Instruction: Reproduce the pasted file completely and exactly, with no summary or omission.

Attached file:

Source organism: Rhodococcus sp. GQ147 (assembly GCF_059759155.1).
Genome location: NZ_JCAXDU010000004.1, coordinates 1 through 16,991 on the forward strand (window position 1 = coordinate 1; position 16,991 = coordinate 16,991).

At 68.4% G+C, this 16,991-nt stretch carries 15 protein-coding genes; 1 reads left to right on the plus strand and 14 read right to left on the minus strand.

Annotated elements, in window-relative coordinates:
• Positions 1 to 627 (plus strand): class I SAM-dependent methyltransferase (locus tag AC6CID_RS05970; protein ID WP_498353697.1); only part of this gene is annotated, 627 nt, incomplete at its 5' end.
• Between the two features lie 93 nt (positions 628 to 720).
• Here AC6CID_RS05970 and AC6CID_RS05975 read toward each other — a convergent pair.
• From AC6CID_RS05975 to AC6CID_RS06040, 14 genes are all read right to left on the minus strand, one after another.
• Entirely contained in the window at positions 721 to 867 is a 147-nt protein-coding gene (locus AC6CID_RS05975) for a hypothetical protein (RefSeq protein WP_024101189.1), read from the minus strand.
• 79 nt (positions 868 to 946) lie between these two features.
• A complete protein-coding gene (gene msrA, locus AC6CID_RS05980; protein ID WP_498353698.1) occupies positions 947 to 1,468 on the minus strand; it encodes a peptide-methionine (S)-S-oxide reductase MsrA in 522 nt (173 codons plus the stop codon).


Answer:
Source organism: Rhodococcus sp. GQ147 (assembly GCF_059759155.1).
Genome location: NZ_JCAXDU010000004.1, coordinates 1 through 16,991 on the forward strand (window position 1 = coordinate 1; position 16,991 = coordinate 16,991).

At 68.4% G+C, this 16,991-nt stretch carries 15 protein-coding genes; 1 reads left to right on the plus strand and 14 read right to left on the minus strand.

Annotated elements, in window-relative coordinates:
• Positions 1 to 627 (plus strand): class I SAM-dependent methyltransferase (locus tag AC6CID_RS05970; protein ID WP_498353697.1); only part of this gene is annotated, 627 nt, incomplete at its 5' end.
• Between the two features lie 93 nt (positions 628 to 720).
• Here AC6CID_RS05970 and AC6CID_RS05975 read toward each other — a convergent pair.
• From AC6CID_RS05975 to AC6CID_RS06040, 14 genes are all read right to left on the minus strand, one after another.
• Entirely contained in the window at positions 721 to 867 is a 147-nt protein-coding gene (locus AC6CID_RS05975) for a hypothetical protein (RefSeq protein WP_024101189.1), read from the minus strand.
• 79 nt (positions 868 to 946) lie between these two features.
• A complete protein-coding gene (gene msrA, locus AC6CID_RS05980; protein ID WP_498353698.1) occupies positions 947 to 1,468 on the minus strand; it encodes a peptide-methionine (S)-S-oxide reductase MsrA in 522 nt (173 codons plus the stop codon).